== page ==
This is the one dish I was craving painfully this year: turkey in aspic! I don't think there is one holiday, one birthday, one funeral, whatever ... in Romania without aspic on the table! This is just the turkey carcass boiling. The pot is full of water in the beginning. By the end of it all, it's about a third of the pot, and the meat comes easily off the bones. 

At the end of it all, you add a whole (peeled) onion and some chopped carrots to the pot, along with some extra non-flavored gelatin. You strain the soup through a colander in a Pyrex dish, and you pick just the meat and carrots from the pot, and add them to the soup. Put in the fridge (not freezer!) and in a couple of hours it looks like this. I forgot to say: at the very end of the cooking process you a add lot, and I repeat, an insane amount, of crushed up garlic to the mix! It needs to be supergarlicy - as garlicy as you can handle! 

I have this jar of crushed garlic in salty water on hand at all times in my fridge, because virtually every Romanian food except sugar cookies ask for garlic - I added about half of it to that third pot of turkey "soup". 

I try to make "something new" every year, and this was my new recipe, courtesy of Alton Brown, on Food Network: a "throw away" cheese dip. You look in your fridge for ANY kind of old cheeses. It could be aged, or fresh - it won't matter. Cut the rinds and old parts off the aged cheeses, and cube the good parts. Add any cheese, really (cream cheese, fresh goat cheese was OK for us!) and add butter, a clove of garlic, some fresh herbs if you have them and half of a cup (or whatever you think is right) glass of white wine. Mix everything in a food processor for about 2 whole minutes (needs to be really creamy!). Spread this on crackers and pass out! Let me tell you - Alton knows his stuff!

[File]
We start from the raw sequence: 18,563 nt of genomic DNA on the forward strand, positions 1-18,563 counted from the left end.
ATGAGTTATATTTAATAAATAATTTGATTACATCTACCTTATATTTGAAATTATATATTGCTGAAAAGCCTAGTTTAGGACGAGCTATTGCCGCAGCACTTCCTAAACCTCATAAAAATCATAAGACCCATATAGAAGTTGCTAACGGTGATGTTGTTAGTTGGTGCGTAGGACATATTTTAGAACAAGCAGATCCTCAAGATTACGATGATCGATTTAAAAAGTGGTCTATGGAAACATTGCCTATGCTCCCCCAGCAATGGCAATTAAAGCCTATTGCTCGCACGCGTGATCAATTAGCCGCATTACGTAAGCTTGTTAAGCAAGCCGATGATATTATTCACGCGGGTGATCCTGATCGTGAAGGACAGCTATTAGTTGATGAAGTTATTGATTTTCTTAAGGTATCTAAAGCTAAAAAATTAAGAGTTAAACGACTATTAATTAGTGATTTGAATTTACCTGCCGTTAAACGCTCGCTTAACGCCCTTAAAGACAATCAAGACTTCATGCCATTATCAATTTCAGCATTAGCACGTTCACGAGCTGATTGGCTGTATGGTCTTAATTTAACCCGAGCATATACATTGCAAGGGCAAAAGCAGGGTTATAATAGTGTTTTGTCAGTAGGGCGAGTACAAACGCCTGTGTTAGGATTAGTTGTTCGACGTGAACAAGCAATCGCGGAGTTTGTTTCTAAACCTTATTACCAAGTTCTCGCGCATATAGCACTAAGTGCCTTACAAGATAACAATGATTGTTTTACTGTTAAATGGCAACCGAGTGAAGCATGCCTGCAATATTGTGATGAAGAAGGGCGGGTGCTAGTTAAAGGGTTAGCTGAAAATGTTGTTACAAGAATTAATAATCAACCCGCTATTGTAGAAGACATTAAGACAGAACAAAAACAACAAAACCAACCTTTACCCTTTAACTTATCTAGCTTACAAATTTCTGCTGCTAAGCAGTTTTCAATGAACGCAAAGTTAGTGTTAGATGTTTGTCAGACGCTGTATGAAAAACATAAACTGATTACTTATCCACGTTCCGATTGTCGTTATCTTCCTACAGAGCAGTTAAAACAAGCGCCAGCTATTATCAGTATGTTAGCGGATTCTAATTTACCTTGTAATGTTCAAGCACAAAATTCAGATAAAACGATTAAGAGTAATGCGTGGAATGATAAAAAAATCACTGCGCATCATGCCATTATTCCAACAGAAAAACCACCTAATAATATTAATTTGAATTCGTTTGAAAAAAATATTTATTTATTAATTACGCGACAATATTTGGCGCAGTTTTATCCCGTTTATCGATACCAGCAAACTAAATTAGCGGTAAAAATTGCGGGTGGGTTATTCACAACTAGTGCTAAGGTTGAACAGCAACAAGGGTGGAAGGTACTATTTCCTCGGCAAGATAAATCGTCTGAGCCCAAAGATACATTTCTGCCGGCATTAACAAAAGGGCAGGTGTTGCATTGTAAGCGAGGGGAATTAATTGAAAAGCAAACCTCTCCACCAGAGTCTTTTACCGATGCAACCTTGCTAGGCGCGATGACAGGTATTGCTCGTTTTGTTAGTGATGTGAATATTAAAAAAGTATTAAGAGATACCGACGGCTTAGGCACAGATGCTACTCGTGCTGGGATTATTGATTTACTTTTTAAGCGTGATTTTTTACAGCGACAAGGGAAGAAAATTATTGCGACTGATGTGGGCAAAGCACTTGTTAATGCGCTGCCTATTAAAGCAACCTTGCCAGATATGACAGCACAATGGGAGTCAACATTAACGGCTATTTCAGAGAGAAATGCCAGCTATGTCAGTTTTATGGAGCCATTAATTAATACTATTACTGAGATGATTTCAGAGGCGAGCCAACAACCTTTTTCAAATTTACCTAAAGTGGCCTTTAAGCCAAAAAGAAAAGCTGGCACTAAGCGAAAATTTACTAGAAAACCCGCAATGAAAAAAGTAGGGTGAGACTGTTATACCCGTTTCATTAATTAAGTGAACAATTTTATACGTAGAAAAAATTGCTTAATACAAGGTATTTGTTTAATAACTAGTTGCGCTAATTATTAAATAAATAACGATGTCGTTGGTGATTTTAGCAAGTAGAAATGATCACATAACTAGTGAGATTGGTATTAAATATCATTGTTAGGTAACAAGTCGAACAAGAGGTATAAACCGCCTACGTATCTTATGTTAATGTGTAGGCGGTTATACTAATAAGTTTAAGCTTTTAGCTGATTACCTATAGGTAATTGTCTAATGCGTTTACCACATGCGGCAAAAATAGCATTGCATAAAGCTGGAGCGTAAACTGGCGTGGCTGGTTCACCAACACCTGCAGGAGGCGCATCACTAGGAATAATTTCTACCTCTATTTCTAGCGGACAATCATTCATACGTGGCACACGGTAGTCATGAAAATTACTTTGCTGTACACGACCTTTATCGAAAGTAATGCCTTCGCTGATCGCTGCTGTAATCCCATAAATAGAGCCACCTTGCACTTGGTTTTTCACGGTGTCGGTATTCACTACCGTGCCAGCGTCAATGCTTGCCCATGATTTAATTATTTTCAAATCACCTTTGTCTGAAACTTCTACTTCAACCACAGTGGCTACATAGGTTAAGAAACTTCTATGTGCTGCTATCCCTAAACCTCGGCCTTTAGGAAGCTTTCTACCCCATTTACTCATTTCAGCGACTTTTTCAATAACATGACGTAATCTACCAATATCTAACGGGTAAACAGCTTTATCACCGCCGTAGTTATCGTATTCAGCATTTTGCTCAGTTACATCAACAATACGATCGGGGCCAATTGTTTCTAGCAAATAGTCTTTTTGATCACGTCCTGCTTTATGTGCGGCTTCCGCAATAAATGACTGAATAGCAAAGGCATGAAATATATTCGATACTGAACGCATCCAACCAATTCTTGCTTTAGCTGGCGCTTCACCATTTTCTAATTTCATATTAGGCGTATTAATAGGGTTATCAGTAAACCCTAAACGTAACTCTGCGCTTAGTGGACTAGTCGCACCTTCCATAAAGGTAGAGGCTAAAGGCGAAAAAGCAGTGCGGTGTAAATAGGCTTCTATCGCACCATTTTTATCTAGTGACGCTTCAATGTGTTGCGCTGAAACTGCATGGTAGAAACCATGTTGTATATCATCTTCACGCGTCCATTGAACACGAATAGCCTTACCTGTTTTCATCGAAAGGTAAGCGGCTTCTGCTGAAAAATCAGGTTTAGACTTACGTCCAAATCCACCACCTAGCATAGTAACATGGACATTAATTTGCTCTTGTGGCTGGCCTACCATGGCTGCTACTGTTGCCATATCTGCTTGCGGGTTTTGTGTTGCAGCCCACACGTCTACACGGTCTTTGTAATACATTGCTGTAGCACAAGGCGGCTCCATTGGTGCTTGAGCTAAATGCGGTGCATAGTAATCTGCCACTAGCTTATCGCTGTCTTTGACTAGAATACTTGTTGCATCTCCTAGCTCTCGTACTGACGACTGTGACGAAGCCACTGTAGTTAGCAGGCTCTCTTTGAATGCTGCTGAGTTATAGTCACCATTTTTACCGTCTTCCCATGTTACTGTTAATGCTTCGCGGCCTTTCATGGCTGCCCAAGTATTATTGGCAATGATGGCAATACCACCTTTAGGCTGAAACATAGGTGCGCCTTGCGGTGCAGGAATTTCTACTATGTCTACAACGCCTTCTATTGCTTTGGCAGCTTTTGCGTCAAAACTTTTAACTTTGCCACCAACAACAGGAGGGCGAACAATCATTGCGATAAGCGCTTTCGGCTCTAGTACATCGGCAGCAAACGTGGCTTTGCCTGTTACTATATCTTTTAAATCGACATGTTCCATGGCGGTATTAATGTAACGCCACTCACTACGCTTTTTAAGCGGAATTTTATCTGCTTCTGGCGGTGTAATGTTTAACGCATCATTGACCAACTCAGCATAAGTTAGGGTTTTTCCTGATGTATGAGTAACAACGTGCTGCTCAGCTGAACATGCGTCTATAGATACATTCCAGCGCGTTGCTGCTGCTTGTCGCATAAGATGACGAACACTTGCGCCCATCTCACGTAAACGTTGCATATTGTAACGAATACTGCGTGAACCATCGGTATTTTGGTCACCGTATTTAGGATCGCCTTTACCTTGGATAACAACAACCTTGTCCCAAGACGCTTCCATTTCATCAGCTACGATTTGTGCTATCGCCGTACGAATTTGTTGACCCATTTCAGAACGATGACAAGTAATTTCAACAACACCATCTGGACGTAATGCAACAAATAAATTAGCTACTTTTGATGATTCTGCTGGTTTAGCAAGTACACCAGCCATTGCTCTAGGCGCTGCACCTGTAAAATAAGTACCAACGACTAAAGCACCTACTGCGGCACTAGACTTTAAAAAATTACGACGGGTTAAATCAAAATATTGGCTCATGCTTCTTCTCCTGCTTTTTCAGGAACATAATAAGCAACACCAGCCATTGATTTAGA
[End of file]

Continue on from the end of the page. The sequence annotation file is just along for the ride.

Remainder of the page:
Another tradition I copied from my NJ friends is mimosas on Christmas morning. We just cannot open presents without them! And really, with all this food and presents for excitement, no one will ever know how much you spent on that champagne! 

And what would Christmas, and any holiday, dinner or meal for that matter be without ... mashed potatoes! I can promise you, unless I have Alzheimer's, I will make these forever and again, right next to any meat, fake meat, non meat you can think of. This is an oath!